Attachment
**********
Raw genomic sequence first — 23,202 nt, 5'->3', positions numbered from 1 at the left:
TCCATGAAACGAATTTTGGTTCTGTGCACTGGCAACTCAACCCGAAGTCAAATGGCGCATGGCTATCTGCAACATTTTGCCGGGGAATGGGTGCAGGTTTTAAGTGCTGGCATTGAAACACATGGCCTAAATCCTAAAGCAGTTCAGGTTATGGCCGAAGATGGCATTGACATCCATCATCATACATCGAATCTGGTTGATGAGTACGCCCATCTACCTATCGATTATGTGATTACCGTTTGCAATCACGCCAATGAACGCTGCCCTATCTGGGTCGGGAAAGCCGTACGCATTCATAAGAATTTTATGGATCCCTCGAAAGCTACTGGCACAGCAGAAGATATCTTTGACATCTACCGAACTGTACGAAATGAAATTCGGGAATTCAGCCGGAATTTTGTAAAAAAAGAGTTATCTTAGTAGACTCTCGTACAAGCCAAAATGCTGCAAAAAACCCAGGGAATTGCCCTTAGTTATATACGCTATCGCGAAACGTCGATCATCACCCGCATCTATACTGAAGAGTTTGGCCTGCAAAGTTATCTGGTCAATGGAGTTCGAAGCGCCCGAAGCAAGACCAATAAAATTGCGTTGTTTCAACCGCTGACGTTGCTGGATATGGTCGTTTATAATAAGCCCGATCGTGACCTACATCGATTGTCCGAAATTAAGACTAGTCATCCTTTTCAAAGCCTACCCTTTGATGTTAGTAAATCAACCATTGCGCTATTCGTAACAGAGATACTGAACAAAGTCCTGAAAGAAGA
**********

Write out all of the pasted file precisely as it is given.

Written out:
Raw genomic sequence first — 23,202 nt, 5'->3', positions numbered from 1 at the left:
TCCATGAAACGAATTTTGGTTCTGTGCACTGGCAACTCAACCCGAAGTCAAATGGCGCATGGCTATCTGCAACATTTTGCCGGGGAATGGGTGCAGGTTTTAAGTGCTGGCATTGAAACACATGGCCTAAATCCTAAAGCAGTTCAGGTTATGGCCGAAGATGGCATTGACATCCATCATCATACATCGAATCTGGTTGATGAGTACGCCCATCTACCTATCGATTATGTGATTACCGTTTGCAATCACGCCAATGAACGCTGCCCTATCTGGGTCGGGAAAGCCGTACGCATTCATAAGAATTTTATGGATCCCTCGAAAGCTACTGGCACAGCAGAAGATATCTTTGACATCTACCGAACTGTACGAAATGAAATTCGGGAATTCAGCCGGAATTTTGTAAAAAAAGAGTTATCTTAGTAGACTCTCGTACAAGCCAAAATGCTGCAAAAAACCCAGGGAATTGCCCTTAGTTATATACGCTATCGCGAAACGTCGATCATCACCCGCATCTATACTGAAGAGTTTGGCCTGCAAAGTTATCTGGTCAATGGAGTTCGAAGCGCCCGAAGCAAGACCAATAAAATTGCGTTGTTTCAACCGCTGACGTTGCTGGATATGGTCGTTTATAATAAGCCCGATCGTGACCTACATCGATTGTCCGAAATTAAGACTAGTCATCCTTTTCAAAGCCTACCCTTTGATGTTAGTAAATCAACCATTGCGCTATTCGTAACAGAGATACTGAACAAAGTCCTGAAAGAAGA